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Emperor Haile Selassie I: 6 Interesting Successes and Tragedies


Emperor Haile Selassie I was the last emperor of Ethiopia. He ruled the country between 1930 and 1974. Born Ras Tafari Makonnen, he took up the name Haile Selassie, meaning the Might of the Trinity, after he ascended to the throne

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During his reign, the emperor earned the admiration of many within and outside the country. Despite that, his reign was marred by the worst starvation crisis. Political dissatisfaction eventually led to his fall. Read more about Emperor Haile Selassie I’s achievements and failures.  

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Successes of Emperor Haile Selassie I

Promoting Pan-Africanism

The former ruler of Ethiopia was a true believer in Pan-Africanism. He detested the involvement of foreign governments. During his tenure, he helped to start several organizations to bring African countries together. 

He was one of the founders of the Organization of African Unity (OAU), now African Unity. It was formed in 1963 to promote unity, cooperation and the independence of African countries. He served as its first Chairman.  

Additionally, Emperor Haile Selassie supported the liberation movements of other African countries. In his United Nations speech, he called for the end of colonialism and racial discrimination.

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Modernizing Ethiopia

He played a crucial role in developing the country to what it is today. Selassie introduced Ethiopia’s first constitution in 1931 to centralize power under his leadership. He did this to enable him to fulfil his reform agenda across all levels of society: economic, political and social. 

Additionally, his efforts to improve the health sector, infrastructure development, building the education system, and the abolition of slavery largely transformed Ethiopia. He did this to industrialize the country and reduce its dependence on foreign governments.

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Defeating the Italians 

In 1936, Italy invaded Ethiopia. Although the League of Nations denounced Italy’s move, they didn’t provide much support. Emperor Haile Selassie I and his family were forced into Britain. There, he campaigned against Italians and called for an end to their attacks. Even then, Western countries refused to support him.

In 1939, Britain helped Selassie to drive the Italians out and in 1941, he went back to Ethiopia for the first time since the invasion. By 1942, Italians had left the country. However, the assistance he received from the British people dramatically changed things. This led to his eventual downfall.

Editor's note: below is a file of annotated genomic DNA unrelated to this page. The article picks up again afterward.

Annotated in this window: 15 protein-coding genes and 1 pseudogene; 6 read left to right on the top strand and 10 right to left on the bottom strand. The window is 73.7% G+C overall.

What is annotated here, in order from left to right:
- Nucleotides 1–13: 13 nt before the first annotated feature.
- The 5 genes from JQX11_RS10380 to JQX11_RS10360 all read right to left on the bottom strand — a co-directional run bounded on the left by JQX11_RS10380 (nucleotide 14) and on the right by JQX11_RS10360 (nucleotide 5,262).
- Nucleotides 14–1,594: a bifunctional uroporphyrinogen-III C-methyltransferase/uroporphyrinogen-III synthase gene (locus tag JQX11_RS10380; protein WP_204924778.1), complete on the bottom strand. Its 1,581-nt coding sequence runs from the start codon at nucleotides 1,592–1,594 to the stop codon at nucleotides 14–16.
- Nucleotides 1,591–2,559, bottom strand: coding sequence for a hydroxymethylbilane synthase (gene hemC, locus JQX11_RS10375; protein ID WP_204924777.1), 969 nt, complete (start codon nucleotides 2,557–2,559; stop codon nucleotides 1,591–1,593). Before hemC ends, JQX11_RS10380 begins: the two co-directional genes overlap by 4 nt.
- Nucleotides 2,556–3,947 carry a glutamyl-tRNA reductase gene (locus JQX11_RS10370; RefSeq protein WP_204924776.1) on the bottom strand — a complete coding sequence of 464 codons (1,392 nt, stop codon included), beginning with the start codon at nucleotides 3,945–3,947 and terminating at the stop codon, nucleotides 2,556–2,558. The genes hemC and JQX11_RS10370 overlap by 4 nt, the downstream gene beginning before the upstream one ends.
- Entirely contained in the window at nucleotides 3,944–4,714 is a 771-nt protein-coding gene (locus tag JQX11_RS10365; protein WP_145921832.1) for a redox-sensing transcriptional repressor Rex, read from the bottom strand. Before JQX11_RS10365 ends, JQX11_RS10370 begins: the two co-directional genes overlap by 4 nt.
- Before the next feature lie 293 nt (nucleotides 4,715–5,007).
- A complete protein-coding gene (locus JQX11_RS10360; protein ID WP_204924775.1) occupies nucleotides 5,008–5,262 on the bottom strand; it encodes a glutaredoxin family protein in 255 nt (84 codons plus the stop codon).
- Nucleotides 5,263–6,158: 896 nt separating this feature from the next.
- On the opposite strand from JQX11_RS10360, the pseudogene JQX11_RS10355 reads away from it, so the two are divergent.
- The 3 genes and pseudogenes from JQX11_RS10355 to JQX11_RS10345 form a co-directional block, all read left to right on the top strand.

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Failures of Emperor Haile Selassie

Autocratic State

Much of Haile Selassie’s woes stemmed from the Italian occupation. He believed that Britain wanted to help the rebuilding process as a way of gaining control of his country. As a result, Selassie scaled back on his ambition to modernize Ethiopia. Instead, he isolated it from the rest of the world and centralized more power under him.’

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Famine and Starvation

With the political change in Ethiopia after 1936, the country was hit with severe famine between 1972 and 1974. According to reports, about 200,000 people lost their lives. This famine wasn’t purely due to natural causes. 

Haile Selassie’s government didn’t take the necessary measures to stop the drought. Due to his relations with international aid organizations, he convinced them not to pay attention to information coming out of Tigre and Wollo provinces. 

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Political Dissatisfaction That Led to a Coup Detat

Political discord grew in Ethiopia. In 1960, Haile Selassie survived a coup attempt. He was in Brazil when the military tried to overthrow him, but on his return, he quashed the coup. The country was falling apart with poor living conditions and hyperinflation. 

The resistance toward his leadership grew among the population. In 1974, the Derg arrested and imprisoned Haile Selassie took over power and announced the end of the empire. Selassie died in 1975.   

Emperor Haile Selassie I was the last true African political leader to rule over an empire. Despite his ambitious plans to revolutionize Ethiopia, he fell short after the Italian invasion. His desire to resist foreign help turned him into an autocratic leader. 

Consequently, thousands of Ethiopians suffered under his regime. Eventually, Haile Selassie couldn’t keep up and was deposed. For a man who’d given so much to his country, it’s unfortunate that he’s largely remembered for the devastation he caused. 

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